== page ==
Halliburton Co., one of the world's largest oil and gas services firms, said Wednesday that rapidly increasing costs for a product used in drilling will hurt its second quarter results.
The product is guar gum, one of the ingredients used in hydraulic fracturing or fracking. The Houston company is one of the leading providers of fracking services, where a high-pressure mix of water, sand and chemicals is sent down a well to crack shale rock and release trapped oil and natural gas.
As drilling demand has increased so has the need for guar gum, which is used as a blending additive. Halliburton says the price has jumped recently because of fears of a shortage later this year. India is the primary source for guar gum,
Halliburton's stock sank after the announcement, falling $1.39, or 4.8 percent, to $27.73. It has fallen about 14 percent in a month and is closing in on its low of the past 52 weeks.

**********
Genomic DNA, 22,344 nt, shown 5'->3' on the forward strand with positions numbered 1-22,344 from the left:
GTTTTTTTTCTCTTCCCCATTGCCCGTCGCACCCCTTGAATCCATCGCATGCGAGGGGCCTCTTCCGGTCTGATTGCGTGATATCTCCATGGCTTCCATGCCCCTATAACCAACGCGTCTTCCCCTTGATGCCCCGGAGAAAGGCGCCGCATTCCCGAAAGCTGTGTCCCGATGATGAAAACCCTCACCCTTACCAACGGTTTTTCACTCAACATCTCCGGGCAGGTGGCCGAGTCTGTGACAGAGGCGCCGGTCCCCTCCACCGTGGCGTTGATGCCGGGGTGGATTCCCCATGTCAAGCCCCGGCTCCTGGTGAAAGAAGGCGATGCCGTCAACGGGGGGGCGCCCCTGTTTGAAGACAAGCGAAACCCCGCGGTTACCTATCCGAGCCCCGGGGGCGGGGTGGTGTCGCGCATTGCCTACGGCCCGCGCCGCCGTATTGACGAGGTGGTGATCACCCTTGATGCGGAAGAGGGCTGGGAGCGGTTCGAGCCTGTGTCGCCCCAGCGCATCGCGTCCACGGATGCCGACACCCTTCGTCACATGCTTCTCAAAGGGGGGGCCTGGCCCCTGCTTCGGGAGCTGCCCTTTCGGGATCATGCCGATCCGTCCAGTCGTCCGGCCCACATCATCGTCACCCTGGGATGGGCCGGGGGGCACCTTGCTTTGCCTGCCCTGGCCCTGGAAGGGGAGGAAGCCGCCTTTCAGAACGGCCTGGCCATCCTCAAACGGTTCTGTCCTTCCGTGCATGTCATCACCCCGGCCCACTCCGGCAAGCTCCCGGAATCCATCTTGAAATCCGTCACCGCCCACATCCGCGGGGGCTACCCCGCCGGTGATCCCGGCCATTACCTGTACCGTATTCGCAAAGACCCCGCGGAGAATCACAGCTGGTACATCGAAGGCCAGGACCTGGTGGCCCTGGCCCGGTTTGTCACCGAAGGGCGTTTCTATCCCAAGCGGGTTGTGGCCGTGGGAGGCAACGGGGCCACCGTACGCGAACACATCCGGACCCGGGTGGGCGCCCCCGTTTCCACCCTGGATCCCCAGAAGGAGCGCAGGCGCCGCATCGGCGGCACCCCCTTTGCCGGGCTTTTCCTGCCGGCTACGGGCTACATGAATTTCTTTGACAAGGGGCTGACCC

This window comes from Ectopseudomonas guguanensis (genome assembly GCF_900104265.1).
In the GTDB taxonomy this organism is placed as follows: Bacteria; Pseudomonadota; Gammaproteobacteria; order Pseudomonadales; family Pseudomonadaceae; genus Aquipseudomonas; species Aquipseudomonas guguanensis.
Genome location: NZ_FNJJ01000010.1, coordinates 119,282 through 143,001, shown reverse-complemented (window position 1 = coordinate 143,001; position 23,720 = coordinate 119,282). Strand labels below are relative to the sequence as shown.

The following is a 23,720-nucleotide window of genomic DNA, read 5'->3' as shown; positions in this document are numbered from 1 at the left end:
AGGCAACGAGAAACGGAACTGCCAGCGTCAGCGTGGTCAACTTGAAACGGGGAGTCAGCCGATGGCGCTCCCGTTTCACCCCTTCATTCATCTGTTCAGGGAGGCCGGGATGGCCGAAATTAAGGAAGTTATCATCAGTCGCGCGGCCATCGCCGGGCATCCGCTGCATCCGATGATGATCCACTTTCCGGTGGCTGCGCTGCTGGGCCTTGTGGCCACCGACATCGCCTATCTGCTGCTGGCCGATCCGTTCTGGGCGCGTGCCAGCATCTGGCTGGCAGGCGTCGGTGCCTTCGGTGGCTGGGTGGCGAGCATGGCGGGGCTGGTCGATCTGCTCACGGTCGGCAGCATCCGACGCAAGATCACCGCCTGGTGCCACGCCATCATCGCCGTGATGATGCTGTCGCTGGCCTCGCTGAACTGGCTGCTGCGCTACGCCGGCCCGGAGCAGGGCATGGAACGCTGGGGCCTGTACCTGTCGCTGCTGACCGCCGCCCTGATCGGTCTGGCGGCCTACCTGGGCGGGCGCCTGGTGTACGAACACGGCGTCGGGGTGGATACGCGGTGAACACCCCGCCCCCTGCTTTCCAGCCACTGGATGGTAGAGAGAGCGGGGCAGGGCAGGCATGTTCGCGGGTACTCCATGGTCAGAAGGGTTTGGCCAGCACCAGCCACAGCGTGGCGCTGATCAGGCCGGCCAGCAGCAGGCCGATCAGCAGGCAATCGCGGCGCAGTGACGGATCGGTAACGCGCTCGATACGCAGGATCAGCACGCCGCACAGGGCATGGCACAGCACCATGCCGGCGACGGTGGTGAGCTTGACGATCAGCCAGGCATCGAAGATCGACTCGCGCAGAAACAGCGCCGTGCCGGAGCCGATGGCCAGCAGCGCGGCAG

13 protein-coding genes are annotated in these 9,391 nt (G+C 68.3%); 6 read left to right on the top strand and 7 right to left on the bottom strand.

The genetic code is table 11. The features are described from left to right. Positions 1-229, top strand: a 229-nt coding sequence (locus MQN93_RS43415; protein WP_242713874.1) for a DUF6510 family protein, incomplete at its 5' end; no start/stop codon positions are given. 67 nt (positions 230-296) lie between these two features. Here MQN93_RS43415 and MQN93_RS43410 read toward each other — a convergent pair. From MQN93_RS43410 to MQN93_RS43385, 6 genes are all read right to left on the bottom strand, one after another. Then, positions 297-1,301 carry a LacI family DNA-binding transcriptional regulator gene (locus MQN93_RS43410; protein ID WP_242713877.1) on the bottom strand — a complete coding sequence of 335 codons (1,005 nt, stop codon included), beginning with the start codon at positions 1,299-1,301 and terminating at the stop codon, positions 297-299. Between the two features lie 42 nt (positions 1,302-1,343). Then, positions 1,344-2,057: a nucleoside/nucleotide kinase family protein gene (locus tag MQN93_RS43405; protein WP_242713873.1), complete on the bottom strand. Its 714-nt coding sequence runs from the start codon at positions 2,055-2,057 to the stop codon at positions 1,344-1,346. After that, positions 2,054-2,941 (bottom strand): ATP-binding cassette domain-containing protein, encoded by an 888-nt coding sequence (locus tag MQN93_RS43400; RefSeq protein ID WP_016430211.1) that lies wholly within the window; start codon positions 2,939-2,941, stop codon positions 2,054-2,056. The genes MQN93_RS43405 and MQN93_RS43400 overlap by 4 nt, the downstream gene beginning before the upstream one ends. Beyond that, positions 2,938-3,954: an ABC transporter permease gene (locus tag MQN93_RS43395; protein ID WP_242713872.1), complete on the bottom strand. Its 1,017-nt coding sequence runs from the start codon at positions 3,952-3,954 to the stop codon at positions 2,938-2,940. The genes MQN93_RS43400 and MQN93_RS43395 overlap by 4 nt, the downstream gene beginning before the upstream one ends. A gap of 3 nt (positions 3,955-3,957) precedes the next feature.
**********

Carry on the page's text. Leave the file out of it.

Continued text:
Halliburton expects its second-quarter margins in North America will be 3 percent lower than previously expected, or about 5 to 5.5 percent lower than a year ago. Even before costs for guar gum spiked, pricing pressure was dragging down margins. It expects to see gradual improvement as it signs contracts for new work.
Halliburton's North American business has operating income of $1.06 billion in the first quarter, a decline from $1.12 billion in the fourth quarter of 2011.
The company is looking for guar gum alternatives so it can lessen the impact of the rising cost in the second half of the year. It is scheduled to release second quarter results on July 23.